Solve mysteries of Superior's past

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Lake Point Church is hoping to bring together the community through puzzle-solving, history and a bit of fiction.

The church is hosting a series of solve events to raise money to build good neighbor boxes.

Similar to the little library concept that provides children with reading materials on a revolving basis, good neighbor boxes would offer nonperishable food, household items, hygiene products and other necessities that people can take or share, said Angela Mertes, a member of the church and organizer of the event.

Over the next two weekends, starting May 12, the church will open its doors to small groups to solve puzzles leading to a treasure map to find the loot left behind by bank robber, Herman Lamm.

The story is they are trying to help us build a building, said Lake Point Pastor Ken Anders.

Lamm, known also as Barron Lamm and Harry Lamb among other aliases, was a Prussian Army soldier who emigrated to the United States became known as the father of the modern bank robbery for the planning and discipline that went into his heists. His techniques of casing the institution to conduct successful robberies was studied and imitated by other bank robbers, including the infamous John Dillinger.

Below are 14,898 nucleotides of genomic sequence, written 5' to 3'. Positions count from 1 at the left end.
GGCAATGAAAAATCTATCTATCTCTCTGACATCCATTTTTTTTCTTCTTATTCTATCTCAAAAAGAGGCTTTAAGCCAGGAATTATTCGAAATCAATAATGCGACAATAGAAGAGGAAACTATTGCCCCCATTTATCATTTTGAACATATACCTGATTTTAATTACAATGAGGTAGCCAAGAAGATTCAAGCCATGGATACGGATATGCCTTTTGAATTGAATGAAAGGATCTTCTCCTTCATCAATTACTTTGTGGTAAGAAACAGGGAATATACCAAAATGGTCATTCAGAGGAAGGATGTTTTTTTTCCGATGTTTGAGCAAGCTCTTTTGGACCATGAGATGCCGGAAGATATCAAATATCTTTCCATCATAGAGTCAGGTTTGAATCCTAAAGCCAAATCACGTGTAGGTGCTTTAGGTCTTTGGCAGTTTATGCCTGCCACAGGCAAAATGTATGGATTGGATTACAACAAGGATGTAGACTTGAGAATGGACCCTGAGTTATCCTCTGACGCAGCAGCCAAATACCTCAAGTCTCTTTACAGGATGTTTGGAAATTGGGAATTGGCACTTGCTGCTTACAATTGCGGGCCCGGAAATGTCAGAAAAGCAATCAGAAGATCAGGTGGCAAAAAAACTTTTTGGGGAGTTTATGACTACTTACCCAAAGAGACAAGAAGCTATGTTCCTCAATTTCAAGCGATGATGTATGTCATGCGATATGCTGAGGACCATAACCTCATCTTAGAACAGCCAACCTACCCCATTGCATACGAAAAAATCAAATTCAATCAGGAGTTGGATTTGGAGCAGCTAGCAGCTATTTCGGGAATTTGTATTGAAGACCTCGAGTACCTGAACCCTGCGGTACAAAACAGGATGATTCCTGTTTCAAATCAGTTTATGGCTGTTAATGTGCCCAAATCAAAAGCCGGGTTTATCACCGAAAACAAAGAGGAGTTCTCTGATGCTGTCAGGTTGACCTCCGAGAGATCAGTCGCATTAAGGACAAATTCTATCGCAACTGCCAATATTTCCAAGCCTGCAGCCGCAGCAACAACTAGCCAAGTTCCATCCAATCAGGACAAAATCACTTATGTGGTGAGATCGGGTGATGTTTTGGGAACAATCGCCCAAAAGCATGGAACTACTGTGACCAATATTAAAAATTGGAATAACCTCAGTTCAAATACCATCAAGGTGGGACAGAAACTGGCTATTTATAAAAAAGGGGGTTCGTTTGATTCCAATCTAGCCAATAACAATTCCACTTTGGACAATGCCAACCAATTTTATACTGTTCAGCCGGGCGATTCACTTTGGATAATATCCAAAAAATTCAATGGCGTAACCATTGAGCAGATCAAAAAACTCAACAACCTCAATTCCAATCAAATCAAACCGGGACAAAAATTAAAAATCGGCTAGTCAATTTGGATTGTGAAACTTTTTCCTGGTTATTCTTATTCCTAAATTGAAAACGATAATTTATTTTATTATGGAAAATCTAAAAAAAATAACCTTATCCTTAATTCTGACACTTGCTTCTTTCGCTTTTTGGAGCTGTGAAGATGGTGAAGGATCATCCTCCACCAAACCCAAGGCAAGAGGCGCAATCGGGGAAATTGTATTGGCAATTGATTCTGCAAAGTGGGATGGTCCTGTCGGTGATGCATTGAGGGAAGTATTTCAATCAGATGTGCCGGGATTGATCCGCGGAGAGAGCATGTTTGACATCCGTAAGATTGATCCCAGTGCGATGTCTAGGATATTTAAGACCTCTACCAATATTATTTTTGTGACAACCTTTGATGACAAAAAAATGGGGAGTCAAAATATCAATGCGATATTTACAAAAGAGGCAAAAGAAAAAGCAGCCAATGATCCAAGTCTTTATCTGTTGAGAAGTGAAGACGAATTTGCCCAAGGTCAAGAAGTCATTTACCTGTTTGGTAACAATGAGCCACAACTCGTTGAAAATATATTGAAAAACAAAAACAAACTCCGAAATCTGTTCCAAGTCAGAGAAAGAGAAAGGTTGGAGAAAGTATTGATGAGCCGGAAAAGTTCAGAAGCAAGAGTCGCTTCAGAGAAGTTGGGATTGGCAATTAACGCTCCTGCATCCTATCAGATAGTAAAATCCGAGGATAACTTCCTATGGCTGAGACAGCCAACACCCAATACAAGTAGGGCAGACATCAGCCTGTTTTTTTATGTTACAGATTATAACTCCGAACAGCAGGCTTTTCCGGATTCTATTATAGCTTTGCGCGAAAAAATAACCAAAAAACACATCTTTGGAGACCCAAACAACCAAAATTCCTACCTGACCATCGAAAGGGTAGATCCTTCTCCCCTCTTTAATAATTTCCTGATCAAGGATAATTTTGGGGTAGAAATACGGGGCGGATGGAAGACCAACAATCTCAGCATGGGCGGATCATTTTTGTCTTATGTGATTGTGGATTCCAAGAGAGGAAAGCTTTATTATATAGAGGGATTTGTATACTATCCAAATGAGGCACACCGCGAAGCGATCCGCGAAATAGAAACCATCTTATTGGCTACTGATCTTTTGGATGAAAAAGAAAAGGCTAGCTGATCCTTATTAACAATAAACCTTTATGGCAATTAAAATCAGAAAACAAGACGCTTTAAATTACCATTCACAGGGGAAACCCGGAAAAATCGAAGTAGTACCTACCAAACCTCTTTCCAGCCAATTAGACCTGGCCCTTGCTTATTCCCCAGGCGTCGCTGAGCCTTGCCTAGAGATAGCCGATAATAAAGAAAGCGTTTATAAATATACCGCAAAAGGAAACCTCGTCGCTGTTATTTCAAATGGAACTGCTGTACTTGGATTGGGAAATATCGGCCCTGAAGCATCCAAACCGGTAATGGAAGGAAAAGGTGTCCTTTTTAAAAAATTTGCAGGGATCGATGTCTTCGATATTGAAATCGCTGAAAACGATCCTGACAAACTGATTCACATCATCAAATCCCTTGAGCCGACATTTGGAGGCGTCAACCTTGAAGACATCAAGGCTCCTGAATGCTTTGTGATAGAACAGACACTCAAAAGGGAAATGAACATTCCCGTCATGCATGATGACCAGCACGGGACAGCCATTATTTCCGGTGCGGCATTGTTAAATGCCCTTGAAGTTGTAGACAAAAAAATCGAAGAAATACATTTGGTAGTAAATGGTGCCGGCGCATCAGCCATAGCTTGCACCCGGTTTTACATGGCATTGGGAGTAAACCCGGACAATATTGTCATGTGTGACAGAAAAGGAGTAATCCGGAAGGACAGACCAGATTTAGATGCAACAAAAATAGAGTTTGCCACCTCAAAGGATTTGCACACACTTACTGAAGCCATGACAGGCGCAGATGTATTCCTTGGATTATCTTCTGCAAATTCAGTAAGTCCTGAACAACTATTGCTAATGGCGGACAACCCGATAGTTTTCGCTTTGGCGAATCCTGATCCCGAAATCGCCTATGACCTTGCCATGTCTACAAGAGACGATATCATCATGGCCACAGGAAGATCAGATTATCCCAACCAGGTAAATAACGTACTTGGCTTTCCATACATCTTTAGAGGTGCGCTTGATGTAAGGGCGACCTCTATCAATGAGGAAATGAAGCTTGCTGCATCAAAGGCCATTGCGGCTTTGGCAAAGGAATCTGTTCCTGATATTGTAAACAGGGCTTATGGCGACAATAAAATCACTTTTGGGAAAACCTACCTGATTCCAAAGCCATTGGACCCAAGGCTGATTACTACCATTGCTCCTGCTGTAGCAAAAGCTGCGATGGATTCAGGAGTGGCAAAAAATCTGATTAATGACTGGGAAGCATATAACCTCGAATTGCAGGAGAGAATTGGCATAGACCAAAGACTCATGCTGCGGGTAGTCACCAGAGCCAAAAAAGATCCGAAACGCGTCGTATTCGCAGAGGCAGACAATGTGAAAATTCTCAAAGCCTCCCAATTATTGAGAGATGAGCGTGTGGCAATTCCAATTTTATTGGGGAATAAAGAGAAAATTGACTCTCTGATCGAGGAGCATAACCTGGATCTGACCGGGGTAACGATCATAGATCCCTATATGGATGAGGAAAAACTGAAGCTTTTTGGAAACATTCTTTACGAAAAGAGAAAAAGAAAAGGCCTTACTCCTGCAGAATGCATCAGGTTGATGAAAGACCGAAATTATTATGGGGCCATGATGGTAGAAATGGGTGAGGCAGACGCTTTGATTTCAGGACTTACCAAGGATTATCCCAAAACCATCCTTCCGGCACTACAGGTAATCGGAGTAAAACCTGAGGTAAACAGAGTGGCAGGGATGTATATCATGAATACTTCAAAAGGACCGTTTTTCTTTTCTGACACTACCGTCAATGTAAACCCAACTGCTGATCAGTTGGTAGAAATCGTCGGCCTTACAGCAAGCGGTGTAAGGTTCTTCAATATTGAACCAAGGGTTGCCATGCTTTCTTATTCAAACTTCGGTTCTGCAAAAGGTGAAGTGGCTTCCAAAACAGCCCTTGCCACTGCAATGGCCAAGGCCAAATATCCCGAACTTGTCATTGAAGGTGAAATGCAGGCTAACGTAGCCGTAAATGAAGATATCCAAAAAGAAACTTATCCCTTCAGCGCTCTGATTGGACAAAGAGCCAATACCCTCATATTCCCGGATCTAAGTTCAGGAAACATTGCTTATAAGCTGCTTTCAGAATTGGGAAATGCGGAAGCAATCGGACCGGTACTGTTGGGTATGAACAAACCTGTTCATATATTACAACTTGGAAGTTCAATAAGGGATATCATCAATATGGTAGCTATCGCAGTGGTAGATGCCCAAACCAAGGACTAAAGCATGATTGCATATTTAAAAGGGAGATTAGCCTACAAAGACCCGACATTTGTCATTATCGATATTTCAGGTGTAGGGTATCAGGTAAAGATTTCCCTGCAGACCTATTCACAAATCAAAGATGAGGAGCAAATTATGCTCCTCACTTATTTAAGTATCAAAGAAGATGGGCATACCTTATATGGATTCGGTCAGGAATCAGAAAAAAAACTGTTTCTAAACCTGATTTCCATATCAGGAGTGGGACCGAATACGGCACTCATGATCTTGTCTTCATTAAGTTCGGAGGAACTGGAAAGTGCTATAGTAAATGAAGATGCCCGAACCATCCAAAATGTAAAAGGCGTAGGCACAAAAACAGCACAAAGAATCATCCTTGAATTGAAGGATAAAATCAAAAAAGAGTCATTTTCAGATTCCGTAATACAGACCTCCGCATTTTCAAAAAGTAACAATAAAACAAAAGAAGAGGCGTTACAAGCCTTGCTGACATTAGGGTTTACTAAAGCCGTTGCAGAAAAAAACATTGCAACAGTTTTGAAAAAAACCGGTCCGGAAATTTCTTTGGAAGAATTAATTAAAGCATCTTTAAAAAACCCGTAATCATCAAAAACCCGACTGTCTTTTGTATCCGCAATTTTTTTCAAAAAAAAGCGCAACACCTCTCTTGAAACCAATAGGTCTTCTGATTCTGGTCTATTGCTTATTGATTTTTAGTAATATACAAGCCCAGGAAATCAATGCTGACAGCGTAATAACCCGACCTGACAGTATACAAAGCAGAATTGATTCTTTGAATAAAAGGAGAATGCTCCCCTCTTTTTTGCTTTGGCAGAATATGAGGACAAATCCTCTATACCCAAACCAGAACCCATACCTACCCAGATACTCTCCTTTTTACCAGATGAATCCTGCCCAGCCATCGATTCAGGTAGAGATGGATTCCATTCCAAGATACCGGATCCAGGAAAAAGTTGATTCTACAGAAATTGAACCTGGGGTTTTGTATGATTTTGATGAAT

Lamm was arrested in Superior in 1918. However, they didn't have enough to hold him, and he was released, Mertes said.

"We have this rich history and tradition that maybe not everyone knows about," Anders said. "What we're trying to do is bring a little bit of Superior's past and a little bit of what we can do together as a community into one."

He said the primary goal is to draw people together as a community.

"Through Superior's history there have been some notable characters that have found their way through Superior," Anders said. "Our story follows his life and what it would have been like if he met the love of his live in Superior."

Mertes said the fictional girlfriend worked at the Telegram, and the story is about their love, Mertes said.

The goal is to bring together groups of five to eight people who should be able solve the problems in about an hour and experience life in the 1920s.

"Participants will really have to use their brains to solve some of our puzzles," Mertes said.

The solve events begin at 6 p.m., 7:30 p.m. and 9 p.m. May 12 and May 19; and 1 p.m., 2:30 p.m., 4 p.m., 6 p.m., 7:30 p.m. and 9 p.m. May 13 and May 20 at Lake Point Church, 1226 Ogden Ave.

"As we were cleaning out this building, we find this oak desk ... and we have old periodicals that we'll be using" Mertes said. "I think it will be kind of interesting."